The former third-overall pick had been limited to a minor role on the team with all the offensive talent it possessed at forward, leaving him unable to find a stable role in the top six. Recovering from an injury in the first part of the season wasn’t helping to improve matters. With the belief that he wasn’t quite at the level he needed to be, Drouin was assigned to the AHL.
He played seven games for the Syracuse Crunch on what he believed was a simple conditioning stint. With no indication that a recall was coming from the NHL team, the decision was made to stop playing for the AHL squad. The move earned a suspension from the Lightning, and he returned home to train and wait for Tampa Bay to honour his trade request.
General manager Steve Yzerman wasn’t willing to move such a valuable asset with what little leverage he possessed after the request went public, and the 2016 trade deadline arrived with Drouin still a member of the organization. No longer able to be moved, Drouin requested to be reinstated, and was allowed to rejoin the Crunch.
He played a further 10 games for the team, scoring nine goals in that span. With Steven Stamkos unable to play while dealing with a blood clot issue, Tampa Bay needed an offensive player for a post-season run, and they didn’t have to go far to find one.
Drouin returned a more determined player, not simply capitalizing on the opportunities that fell to him, but actively seeking to be a difference-maker.
"I'm not waiting for something to happen; I'm chasing it," he explained to the Tampa Bay Times. "I'm creating something. Just being more aggressive."
After posting 10 points in just 21 regular-season games, Drouin recorded 14 in 17 post-season contests for the Lightning. With six of those points coming on the power play, he helped a bewilderingly inefficient man advantage (28th in the regular season, at 15.8%) cope with the loss of Stamkos.
Drouin kept that newfound tenacity up when the 2016-17 season started. After having Stamkos as one of his most common even-strength linemates in his first two seasons, he played mostly with Alex Killorn and Valtteri Filppula last year, and that may have played a part in him becoming more a shooter. His shots per 60 minutes of ice time rose from about five in both his rookie and sophomore season to eight, helping him to smash his previous career high with 21 goals, and set a new bar for points with 53.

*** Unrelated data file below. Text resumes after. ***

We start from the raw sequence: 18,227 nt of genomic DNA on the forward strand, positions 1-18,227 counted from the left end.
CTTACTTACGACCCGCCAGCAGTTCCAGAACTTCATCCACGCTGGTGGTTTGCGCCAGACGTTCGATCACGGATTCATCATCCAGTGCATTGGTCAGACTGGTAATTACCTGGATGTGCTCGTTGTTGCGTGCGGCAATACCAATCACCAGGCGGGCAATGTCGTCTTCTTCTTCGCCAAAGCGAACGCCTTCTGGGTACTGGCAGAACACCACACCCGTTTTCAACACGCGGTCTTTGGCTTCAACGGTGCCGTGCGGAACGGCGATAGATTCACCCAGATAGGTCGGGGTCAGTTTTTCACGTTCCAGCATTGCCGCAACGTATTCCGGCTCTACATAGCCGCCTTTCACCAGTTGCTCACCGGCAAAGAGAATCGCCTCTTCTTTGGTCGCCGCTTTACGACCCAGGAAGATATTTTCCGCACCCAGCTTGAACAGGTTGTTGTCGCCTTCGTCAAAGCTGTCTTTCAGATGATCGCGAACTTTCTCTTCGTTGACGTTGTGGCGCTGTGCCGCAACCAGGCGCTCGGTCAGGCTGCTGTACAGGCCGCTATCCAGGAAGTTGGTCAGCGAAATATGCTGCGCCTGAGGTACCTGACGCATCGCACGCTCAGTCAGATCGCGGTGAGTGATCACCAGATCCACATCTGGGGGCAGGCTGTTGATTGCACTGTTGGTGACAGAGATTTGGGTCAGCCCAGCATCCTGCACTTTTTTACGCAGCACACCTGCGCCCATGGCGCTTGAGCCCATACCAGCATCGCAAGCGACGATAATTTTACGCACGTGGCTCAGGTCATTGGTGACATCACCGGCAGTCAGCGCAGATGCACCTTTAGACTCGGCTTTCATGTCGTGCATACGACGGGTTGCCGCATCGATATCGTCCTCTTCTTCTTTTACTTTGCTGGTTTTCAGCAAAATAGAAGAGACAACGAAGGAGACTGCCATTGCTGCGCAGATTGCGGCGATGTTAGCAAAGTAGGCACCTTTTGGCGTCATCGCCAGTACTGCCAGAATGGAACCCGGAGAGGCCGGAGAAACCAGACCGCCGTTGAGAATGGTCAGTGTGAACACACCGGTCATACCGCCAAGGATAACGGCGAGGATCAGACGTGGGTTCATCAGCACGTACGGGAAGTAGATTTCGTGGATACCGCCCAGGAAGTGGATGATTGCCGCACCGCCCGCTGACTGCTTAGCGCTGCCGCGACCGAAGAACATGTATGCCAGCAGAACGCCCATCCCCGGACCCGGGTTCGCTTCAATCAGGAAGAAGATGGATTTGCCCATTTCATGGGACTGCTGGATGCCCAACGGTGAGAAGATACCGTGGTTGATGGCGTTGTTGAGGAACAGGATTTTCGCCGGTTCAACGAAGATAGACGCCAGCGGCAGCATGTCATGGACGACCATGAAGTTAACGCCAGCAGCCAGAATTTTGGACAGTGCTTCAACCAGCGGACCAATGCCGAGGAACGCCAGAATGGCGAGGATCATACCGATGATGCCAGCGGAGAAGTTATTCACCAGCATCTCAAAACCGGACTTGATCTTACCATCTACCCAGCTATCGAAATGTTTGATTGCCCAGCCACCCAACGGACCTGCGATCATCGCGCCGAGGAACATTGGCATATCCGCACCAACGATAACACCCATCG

Days before the 2017 NHL Entry Draft, the request to be given his chance in a new environment was answered with a trade to the Canadiens. The pending restricted free agent was exchanged for Mikhail Sergachev in a move that helped bolster the Lightning’s defence corps. Drouin signed a contract with the Canadiens shortly after the deal, committing to the team on a six-year term.
The majority of panellists had Drouin at #2, though he did receive six votes as the top player under 25 in the organization, including the averaged vote from over 500 community members.
Drouin posed the greatest threat to Alex Galchenyuk’s #1 ranking since the American took that spot in 2014, and the two seem poised to duel for that status again next year.
Drouin is a playmaking forward, with his passing being his biggest contribution to the offence. It is that passing that allowed him to be a standout in his draft year, with 64 of his 105 points being assists for a potent Halifax Mooseheads team. With teammate Nathan MacKinnon (taken two spots higher as the top pick in the 2013 NHL draft) playing for the Colorado Avalanche in 2013-14, Drouin was able to beat his previous stellar season with 108 points, contributing 79 assists in just 49 games.
He had 28 assists in his rookie year, ranking fifth among first-year players. He didn’t beat that original mark by much in his third year, but his 32 helpers ranked fourth on a team that included stars Victor Hedman (56 assists) and Nikita Kucherov (45).
His elite-level speed gives him opportunities to put those passing skills to use. He’s not afraid to carry the puck through the neutral zone, and defencemen have to back off to defend against his oncoming pace, which allows him to gain the blue line with regularity.
In the offensive zone he uses that speed to skate with the puck, drawing the attention of defenders and opening up new passing and shooting lanes. He has shifty puck-handling skills that allow him to deke around opposition players.
All of those skills combine to make him a very effective power-play contributor. Of his 53 points 26 came with the man advantage, placing him just behind those aforementioned stars for third on the team last season.
He has played two main roles on the power play: either manning the point in a four-forward setup or posting up like Stamkos at the left faceoff dot.
He and Kucherov formed a dynamic duo on the man advantage last season. Sharing the ice for about 170 of Drouin’s 200 minutes of power-play time, Kucherov assisted on six of Drouin’s nine power-play goals, while Drouin registered a point on 10 of Kucherov’s 17 tallies.